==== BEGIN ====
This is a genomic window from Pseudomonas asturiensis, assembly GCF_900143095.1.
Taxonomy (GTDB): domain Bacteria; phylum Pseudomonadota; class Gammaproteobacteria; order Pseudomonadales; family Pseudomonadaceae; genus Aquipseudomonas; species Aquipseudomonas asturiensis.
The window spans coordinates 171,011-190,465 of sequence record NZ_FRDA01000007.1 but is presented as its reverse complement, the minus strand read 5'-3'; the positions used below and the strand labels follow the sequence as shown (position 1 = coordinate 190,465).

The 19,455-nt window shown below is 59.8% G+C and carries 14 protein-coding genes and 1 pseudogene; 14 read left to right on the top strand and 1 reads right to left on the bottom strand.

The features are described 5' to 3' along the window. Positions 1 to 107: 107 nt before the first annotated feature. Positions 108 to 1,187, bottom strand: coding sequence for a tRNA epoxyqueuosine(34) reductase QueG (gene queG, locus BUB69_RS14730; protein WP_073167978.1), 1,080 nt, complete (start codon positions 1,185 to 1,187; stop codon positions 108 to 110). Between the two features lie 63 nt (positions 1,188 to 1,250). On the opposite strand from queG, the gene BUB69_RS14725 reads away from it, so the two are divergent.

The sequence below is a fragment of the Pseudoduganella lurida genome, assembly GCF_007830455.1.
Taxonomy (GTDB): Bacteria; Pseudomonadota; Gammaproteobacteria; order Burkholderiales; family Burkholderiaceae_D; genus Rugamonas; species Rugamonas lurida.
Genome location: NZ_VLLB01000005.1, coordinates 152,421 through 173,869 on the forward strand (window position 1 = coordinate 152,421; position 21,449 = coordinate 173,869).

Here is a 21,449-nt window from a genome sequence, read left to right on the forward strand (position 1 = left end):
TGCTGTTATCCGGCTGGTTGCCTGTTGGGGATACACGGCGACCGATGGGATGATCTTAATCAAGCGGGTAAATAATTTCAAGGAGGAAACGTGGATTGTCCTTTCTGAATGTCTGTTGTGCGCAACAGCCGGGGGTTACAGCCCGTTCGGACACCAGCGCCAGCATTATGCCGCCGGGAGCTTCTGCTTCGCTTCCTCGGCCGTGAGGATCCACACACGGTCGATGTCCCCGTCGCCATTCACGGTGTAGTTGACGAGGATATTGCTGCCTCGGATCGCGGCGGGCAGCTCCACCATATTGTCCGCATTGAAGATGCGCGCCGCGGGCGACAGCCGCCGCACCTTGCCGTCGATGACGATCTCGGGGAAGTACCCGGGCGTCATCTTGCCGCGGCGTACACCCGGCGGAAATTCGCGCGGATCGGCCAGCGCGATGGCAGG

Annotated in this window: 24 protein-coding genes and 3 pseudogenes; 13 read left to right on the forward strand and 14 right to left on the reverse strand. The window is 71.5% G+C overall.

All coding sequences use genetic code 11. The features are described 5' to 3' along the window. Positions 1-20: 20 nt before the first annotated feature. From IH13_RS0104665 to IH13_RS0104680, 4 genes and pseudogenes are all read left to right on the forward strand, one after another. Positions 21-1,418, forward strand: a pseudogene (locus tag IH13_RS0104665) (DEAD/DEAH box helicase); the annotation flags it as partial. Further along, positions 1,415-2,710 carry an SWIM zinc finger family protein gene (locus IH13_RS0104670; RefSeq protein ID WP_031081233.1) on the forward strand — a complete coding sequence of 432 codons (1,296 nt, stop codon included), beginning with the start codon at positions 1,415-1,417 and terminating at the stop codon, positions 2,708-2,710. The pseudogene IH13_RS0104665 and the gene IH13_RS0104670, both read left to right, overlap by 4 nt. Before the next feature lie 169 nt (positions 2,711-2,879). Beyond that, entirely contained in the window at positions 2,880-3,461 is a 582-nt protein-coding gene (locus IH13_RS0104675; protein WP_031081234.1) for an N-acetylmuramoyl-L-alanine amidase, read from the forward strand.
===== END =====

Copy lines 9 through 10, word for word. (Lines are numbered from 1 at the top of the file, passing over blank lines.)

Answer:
Here is a 21,449-nt window from a genome sequence, read left to right on the forward strand (position 1 = left end):
TGCTGTTATCCGGCTGGTTGCCTGTTGGGGATACACGGCGACCGATGGGATGATCTTAATCAAGCGGGTAAATAATTTCAAGGAGGAAACGTGGATTGTCCTTTCTGAATGTCTGTTGTGCGCAACAGCCGGGGGTTACAGCCCGTTCGGACACCAGCGCCAGCATTATGCCGCCGGGAGCTTCTGCTTCGCTTCCTCGGCCGTGAGGATCCACACACGGTCGATGTCCCCGTCGCCATTCACGGTGTAGTTGACGAGGATATTGCTGCCTCGGATCGCGGCGGGCAGCTCCACCATATTGTCCGCATTGAAGATGCGCGCCGCGGGCGACAGCCGCCGCACCTTGCCGTCGATGACGATCTCGGGGAAGTACCCGGGCGTCATCTTGCCGCGGCGTACACCCGGCGGAAATTCGCGCGGATCGGCCAGCGCGATGGCAGG